Do BMW and Audi owners "drive like idiots"? New research confirms expensive car drivers break more rules

The academic who conducted the study wanted to discover why owners of those brands appear to drive more recklessly, and identified their character traits as "argumentative, stubborn, disagreeable and unempathetic"...

New research appears to confirm what many cyclists will have long suspected – that people who drive high-status cars from brands such as BMW and Audi are the worst drivers and those most likely to break the law

A study conducted by Professor Jan-Erik Lönnqvist of the University of Helsinki sought to answer the question, “Why do BMW and Audi owners often seem to drive like idiots?”

Lönnqvist wanted to establish whether it was the car that made people drive aggressively, or whether certain brands attracted specific personality types who were also more likely to break traffic laws.

He said: “I had noticed that the ones most likely to run a red light, not give way to pedestrians and generally drive recklessly and too fast were often the ones driving fast German cars.”

The professor noted that previous research on the subject had already confirmed that people who drive expensive cars are more likely to break the law.

However, that was assumed to be because “wealth has a corrupting effect on people, resulting, for example, in high-status consumption and unethical behaviour in various situations.”

Instead, Lönnqvist took a different approach, examining whether certain types of people are attracted by high status cars irrespective of wealth, and whether they were also predisposed to ignore traffic laws.

Some 1,892 car owners in Finland were questioned about their car, consumption habits and wealth, as well as being asked questions related to personality traits.

These were then analysed using the Five-Factor Model, which is used to assess personality traits in five key areas – openness, conscientiousness, neuroticism, extraversion, agreeableness.

Researchers found that “the answers were unambiguous: self-centred men who are argumentative, stubborn, disagreeable and unempathetic are much more likely to own a high-status car such as an Audi, BMW or Mercedes.”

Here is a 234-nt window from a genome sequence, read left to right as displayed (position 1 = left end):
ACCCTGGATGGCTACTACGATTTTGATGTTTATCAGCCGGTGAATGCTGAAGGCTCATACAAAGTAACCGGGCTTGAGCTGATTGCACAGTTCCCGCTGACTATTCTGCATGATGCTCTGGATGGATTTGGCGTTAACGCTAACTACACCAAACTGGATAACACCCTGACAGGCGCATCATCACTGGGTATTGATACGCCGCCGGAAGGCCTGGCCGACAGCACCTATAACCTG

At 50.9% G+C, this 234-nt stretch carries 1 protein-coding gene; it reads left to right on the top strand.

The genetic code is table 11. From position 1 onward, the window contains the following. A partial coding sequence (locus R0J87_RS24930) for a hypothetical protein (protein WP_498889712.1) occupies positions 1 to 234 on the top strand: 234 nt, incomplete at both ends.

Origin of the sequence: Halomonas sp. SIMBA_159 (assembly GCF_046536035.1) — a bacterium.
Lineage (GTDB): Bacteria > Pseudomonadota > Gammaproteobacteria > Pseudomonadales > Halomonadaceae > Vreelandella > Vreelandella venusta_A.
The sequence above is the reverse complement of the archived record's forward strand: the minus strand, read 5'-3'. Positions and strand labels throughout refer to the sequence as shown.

Lönnqvist said: “These personality traits explain the desire to own high-status products, and the same traits also explain why such people break traffic regulations more frequently than others.”

While rich people were more likely to drive high-status cars, given their cost, he said that the research “also found that that those whose personality was deemed more disagreeable were more drawn to high-status cars.

“These are people who often see themselves as superior and are keen to display this to others.”

There was a surprise discovery, too in the research, namely that people with conscientious personality traits were also drawn to high-status cars.

“The link is presumably explained by the importance they attach to high quality,” Lönnqvist explained.

“All makes of car have a specific image, and by driving a reliable car they are sending out the message that they themselves are reliable.”

Within the conscientious group, both men and women were equally likely to be interested in high-status cars.

However, when it came to those with self-centred personality traits, the link was found only among men, not women, which Lönnqvist said may be explained by the fact that cars do not carry the same weight as status symbols among women as they do for men.

He added: “It would be great if consumers had other, sustainable ways of showing their status rather than the superficial consumption of luxury goods that often has negative consequences.

“We are already seeing that driving an electric car is becoming something of a status symbol, whereas SUVs with their high emissions are no longer considered as cool.”

Simon has been news editor at road.cc since 2009, reporting on 10 editions and counting of pro cycling’s biggest races such as the Tour de France, stories on issues including infrastructure and campaigning, and interviewing some of the biggest names in cycling. A law and languages graduate, published translator and former retail analyst, his background has proved invaluable in reporting on issues as diverse as cycling-related court cases, anti-doping investigations, and the bike industry. He splits his time between London and Cambridge, and loves taking his miniature schnauzer Elodie on adventures in the basket of her Elephant Bike.

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